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Although it can't be guaranteed that you will bring gobblers back home, turkey decoys can definitely spice up the game and greatly improve your chances of gathering that gobbler you want so bad.
Turkey decoys have not always won the popular vote though. Indeed, past decoys were not that well made, to say the least, and were even scary at times with their fake looks, making real gobblers run away. It might not be the most brilliant living creature but their eyesight won't fool them.
Since then, decoys truly evolved to become lifelike turkey replicas making real gobblers believe in your setup to your great pleasure. With proper strategies according to the period of the season you are using your decoys, you may as well come back with your hands full which are what you wish for don't you!?
This article will show you what I consider to be the best turkey decoys for the money and what you should know about each of them such as how to use them in several strategies and the kind of hunt you should be looking forward to taking part according to the type of decoy.
We will look at two different decoy models, LCD and Turkey Reaping Decoy. The LCD means "Lifelike Collapsible Decoy" which is much like a real turkey once unfolded and inflated. The Turkey Reaping Decoy is one the hunter holds in his hand and behind which he hides to attract and hunt down gobblers.
If you are new to turkey hunting, you may have heard the word gobbler, tom, jake, and hen so let's first start by defining the three different turkeys you may be facing when choosing a decoy and what dissociates them from one another.
Gobbler and Tom are two different words that refer to the same type of turkey, the mature male that you are preferably looking forward to hunting. When he struts, the feathers of Tom's tail are all the same length making a perfect half circle. They also have a beard, 8 or 9 inches long, growing out of the breast.
The Jake is the juvenile male turkey. It can be differentiated from the adult male by two main aspects; the center feathers of the tail are longer than the outer feathers making it uneven like the picture above shows and the beard would be around 5 inches or shorter.
The Hen is obviously the female turkey. Basically, she is the one the male is looking forward to mating with and it is the most important decoy you will need to use in order to attract those gobblers.
Now that you know which turkey is which, let's have a look at those best turkey decoys I have mentioned earlier.
Before I start, note that the most realistic turkey decoy ever that you can use will always be a stuffed turkey that either you have previously hunted and got stuffed or that you have actually bought from a taxidermist. Although note that it is the most expensive way to get a decoy plus they are quite bulky and heavy, therefore much less easy to pack, store and transport. So the question that you have to ask yourself is "Do I need to spend as much to harvest gobblers with a non-collapsible decoy?" well I can't really answer that for you because, at the end, it comes down to personal preferences and budget you have available for your decoys. But I can tell that with the following decoys I am about to show you, there is no reason "decoy related" that you would not be able to harvest some turkeys.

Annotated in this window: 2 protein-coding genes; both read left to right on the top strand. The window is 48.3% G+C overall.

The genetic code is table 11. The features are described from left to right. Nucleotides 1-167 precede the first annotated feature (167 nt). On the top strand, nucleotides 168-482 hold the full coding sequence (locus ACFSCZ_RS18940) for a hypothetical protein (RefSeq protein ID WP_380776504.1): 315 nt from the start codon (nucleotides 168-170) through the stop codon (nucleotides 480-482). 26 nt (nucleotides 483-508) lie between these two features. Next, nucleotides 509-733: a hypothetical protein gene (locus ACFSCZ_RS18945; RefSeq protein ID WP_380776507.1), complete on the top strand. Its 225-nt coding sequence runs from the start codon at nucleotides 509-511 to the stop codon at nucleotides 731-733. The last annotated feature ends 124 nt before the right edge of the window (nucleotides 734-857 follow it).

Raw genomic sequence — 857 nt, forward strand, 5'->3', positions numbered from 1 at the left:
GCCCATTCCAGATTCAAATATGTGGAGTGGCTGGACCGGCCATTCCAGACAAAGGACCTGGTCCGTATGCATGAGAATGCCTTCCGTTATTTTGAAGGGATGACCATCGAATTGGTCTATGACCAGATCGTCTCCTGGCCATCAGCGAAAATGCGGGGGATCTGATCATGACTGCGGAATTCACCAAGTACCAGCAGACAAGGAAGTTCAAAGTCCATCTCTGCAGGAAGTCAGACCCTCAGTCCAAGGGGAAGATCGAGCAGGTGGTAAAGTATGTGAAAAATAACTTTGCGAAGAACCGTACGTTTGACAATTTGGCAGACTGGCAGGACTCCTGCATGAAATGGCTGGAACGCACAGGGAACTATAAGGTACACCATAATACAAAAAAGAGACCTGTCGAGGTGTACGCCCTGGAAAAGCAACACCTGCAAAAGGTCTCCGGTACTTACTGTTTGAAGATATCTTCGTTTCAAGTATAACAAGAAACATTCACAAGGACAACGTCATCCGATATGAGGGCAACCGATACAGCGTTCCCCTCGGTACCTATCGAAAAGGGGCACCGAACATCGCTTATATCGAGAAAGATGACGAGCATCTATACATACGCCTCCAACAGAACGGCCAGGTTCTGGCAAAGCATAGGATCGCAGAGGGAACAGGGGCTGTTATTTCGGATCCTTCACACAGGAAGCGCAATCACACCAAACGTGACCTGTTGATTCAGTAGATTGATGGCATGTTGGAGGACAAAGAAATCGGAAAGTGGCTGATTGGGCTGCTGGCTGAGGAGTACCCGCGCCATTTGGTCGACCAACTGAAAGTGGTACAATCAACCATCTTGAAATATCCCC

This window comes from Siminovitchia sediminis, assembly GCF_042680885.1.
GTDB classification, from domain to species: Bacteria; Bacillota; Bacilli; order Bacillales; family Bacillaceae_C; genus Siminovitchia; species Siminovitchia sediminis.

I am splitting the decoys into two categories; the best lifelike turkey decoys and the best turkey reaping decoys.
They are my favorite above all others. The Avian X Turkey Decoys are pretty much all good models and can all be used in different setup strategies depending on the area and according to the period of the season you want to attract gobblers.
The Avian X Decoys display an unmatched realism from the attention to details they were made with along with realistic eyes and the no-flake paint.
Those decoys feature a dura-rubber material giving them an extensive lifespan and resistance to wear and tear.
The folding stake allows the turkey decoy to make minimal realist moves and will not start to spin on a windy day to spook gobblers out.
The Avian X turkeys are made about 15% smaller than real turkeys so it does not scare away wary gobblers.
The decoys are pretty easy to setup, open the valve, blow some air in it, close the valve and you are good to go.
The image above shows the Breeder Hen model but the Avian X Turkey Decoys also include the Lookout Hen, the Feeder Hen, the Lay Down Hen, the Quarter Strut Jake, The Half Strut Jake and the Strutter (as shown below).
I will briefly describe each type of decoys aforementioned to give you the big picture of their purpose.
- The Breeder Hen as its name indicates, display an inviting ready to mate position for gobblers to show up. Probably the best hen you can get from the Avian X series.
- The Feeder Hen is obviously in a position to feed herself which would boost the confidence of nearby gobblers to pay a visit. Another great hen for your flock.
- The Lookout Hen is a non-aggressive yet dominant hen that will put other hens to challenge. Definitely not my favorite but who knows maybe you got the setup in mind for this one.
-The Lay Down Hen is in complete abandonment and down to breed with surrounding gobblers. A very good choice although make sure to be in an open field as it might be slightly harder to spot since she's completely laying down.
- The Quarter Strut Jake is a submissive bird that presents no threat to other gobblers whether it's a boss Tom or a more sub-dominant one that may have already taken a beating in the earlier season in seek of an opportunity to come back strong and win back his confidence.
- The Half Strut Jake is a passive bird that may be seen as an intruder which won't be tolerated by a dominant gobbler and less dominant Toms and Jakes will be more confident to approach as it feels less intimidating than a full strut gobbler.